The movement to better address the social and environmental factors that affect health has insurance companies and other payers looking beyond the hospital or clinic and stepping into the community to give patients help where it's needed.
Health Policy News
A growing body of research has found a strong link between youth incarceration and poor health outcomes.
Organizations that account for the social determinants of health and connect patients to services that meet their social needs could reduce spending by approximately 11 percent within a year, according to a recent study.
Health systems and community stakeholders around the country are choosing to form new collaborations to address the social factors that have created great health disparities between low-income and more-affluent neighborhoods.
Researchers from Wake Forest published a study in The Foundation Review last month on how health conversion foundations can better address the social determinants of health. Interact for Health, Sisters of Charity Foundation of Cleveland and the Saint Luke’s Foundation were interviewed for the study, titled “Becoming Strategic: Finding Leverage Over the Social and Economic Determinants of Health.”
A study published last month found that lead exposure may be responsible for up to 10 times more deaths in the U.S. than previously thought. The study, published in the journal The Lancet Public Health, concluded about 400,000 deaths per year can be attributed to lead, a much higher number than previously reported.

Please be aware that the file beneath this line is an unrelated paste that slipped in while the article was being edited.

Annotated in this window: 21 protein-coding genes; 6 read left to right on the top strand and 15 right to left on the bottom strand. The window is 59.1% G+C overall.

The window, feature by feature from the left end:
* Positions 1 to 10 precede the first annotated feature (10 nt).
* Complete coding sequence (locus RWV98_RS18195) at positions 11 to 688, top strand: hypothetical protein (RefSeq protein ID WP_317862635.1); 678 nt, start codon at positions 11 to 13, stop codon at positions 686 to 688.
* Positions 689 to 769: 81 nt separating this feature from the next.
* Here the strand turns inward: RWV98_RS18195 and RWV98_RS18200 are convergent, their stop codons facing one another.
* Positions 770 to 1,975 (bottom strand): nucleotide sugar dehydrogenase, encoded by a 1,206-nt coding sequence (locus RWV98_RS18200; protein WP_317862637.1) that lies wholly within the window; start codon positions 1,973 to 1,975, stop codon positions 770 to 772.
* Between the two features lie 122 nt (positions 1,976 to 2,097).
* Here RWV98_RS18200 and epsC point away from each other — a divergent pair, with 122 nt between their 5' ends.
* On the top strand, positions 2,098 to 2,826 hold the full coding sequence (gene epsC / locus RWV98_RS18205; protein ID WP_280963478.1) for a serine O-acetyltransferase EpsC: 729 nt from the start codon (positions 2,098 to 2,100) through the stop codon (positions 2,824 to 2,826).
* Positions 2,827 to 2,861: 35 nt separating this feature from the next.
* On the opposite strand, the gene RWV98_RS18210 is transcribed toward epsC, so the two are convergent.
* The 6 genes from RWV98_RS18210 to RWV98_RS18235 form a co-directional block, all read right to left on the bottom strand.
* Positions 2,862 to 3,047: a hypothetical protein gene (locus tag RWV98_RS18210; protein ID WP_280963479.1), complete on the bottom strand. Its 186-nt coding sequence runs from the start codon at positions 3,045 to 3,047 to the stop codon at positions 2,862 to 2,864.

Ohio once again ranks near the bottom in the national Well-Being Index, which ranks states based on factors such as whether its residents like what they do every day; have supportive relationships, financial security and a positive community environment; and report having good health.
Social determinants of health (SDOH), such as food insecurity and housing instability, can determine health outcomes, but the healthcare industry isn't effectively collecting SDOH data or addressing social needs that can affect a person’s health, according to a new report by the National Quality Forum.
A new national study estimates that thousands of deaths per year are caused by air pollution, underscoring the connection between physical environment and health. The effect was greater for low-income people, African-Americans, women and those over 70.
Health plans, medical practices and some Medicaid programs are increasingly offering financial incentives to motivate Medicaid patients to engage in more preventive care and make healthier lifestyle choices.